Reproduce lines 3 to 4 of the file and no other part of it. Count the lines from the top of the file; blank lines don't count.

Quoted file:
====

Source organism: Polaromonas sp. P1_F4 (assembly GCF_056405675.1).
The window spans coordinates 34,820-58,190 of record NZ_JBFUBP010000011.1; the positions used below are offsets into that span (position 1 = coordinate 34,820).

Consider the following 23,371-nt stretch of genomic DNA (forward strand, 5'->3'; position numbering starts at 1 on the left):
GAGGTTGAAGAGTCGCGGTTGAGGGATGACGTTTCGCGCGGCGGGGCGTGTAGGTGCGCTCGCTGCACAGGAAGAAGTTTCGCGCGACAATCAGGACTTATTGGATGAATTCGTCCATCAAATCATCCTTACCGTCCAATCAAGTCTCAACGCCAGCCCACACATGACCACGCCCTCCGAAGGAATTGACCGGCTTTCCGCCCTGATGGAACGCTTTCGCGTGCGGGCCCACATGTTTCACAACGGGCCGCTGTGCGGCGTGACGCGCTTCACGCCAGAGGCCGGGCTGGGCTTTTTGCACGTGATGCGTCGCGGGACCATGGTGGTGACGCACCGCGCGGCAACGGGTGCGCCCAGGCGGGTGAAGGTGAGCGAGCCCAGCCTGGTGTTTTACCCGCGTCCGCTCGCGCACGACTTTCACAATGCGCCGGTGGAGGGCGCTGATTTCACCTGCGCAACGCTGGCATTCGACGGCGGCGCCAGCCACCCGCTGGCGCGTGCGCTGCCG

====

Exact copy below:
Consider the following 23,371-nt stretch of genomic DNA (forward strand, 5'->3'; position numbering starts at 1 on the left):
GAGGTTGAAGAGTCGCGGTTGAGGGATGACGTTTCGCGCGGCGGGGCGTGTAGGTGCGCTCGCTGCACAGGAAGAAGTTTCGCGCGACAATCAGGACTTATTGGATGAATTCGTCCATCAAATCATCCTTACCGTCCAATCAAGTCTCAACGCCAGCCCACACATGACCACGCCCTCCGAAGGAATTGACCGGCTTTCCGCCCTGATGGAACGCTTTCGCGTGCGGGCCCACATGTTTCACAACGGGCCGCTGTGCGGCGTGACGCGCTTCACGCCAGAGGCCGGGCTGGGCTTTTTGCACGTGATGCGTCGCGGGACCATGGTGGTGACGCACCGCGCGGCAACGGGTGCGCCCAGGCGGGTGAAGGTGAGCGAGCCCAGCCTGGTGTTTTACCCGCGTCCGCTCGCGCACGACTTTCACAATGCGCCGGTGGAGGGCGCTGATTTCACCTGCGCAACGCTGGCATTCGACGGCGGCGCCAGCCACCCGCTGGCGCGTGCGCTGCCG